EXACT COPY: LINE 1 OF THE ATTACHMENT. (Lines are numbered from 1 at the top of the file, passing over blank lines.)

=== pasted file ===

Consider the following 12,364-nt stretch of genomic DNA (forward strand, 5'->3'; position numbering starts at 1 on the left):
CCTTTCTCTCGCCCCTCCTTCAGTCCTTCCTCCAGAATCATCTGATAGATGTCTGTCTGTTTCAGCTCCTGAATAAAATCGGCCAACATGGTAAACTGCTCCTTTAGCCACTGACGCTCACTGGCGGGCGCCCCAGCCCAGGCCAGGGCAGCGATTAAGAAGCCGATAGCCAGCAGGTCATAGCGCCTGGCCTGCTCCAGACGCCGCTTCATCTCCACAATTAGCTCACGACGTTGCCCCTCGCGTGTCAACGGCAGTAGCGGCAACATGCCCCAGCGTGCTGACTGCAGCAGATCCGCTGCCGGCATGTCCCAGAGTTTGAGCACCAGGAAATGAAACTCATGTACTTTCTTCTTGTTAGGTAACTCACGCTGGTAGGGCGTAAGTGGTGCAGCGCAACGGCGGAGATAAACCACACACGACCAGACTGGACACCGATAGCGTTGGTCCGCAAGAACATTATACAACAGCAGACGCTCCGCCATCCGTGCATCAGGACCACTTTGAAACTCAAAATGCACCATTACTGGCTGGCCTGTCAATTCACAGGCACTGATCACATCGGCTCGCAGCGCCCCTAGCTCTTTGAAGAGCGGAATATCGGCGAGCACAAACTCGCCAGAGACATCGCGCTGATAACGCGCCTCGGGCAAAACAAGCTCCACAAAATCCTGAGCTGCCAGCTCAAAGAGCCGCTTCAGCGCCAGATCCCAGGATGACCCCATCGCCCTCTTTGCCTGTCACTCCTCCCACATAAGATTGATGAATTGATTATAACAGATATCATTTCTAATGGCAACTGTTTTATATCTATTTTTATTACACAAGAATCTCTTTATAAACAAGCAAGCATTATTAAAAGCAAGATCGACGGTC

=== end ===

Consider the following 12,364-nt stretch of genomic DNA (forward strand, 5'->3'; position numbering starts at 1 on the left):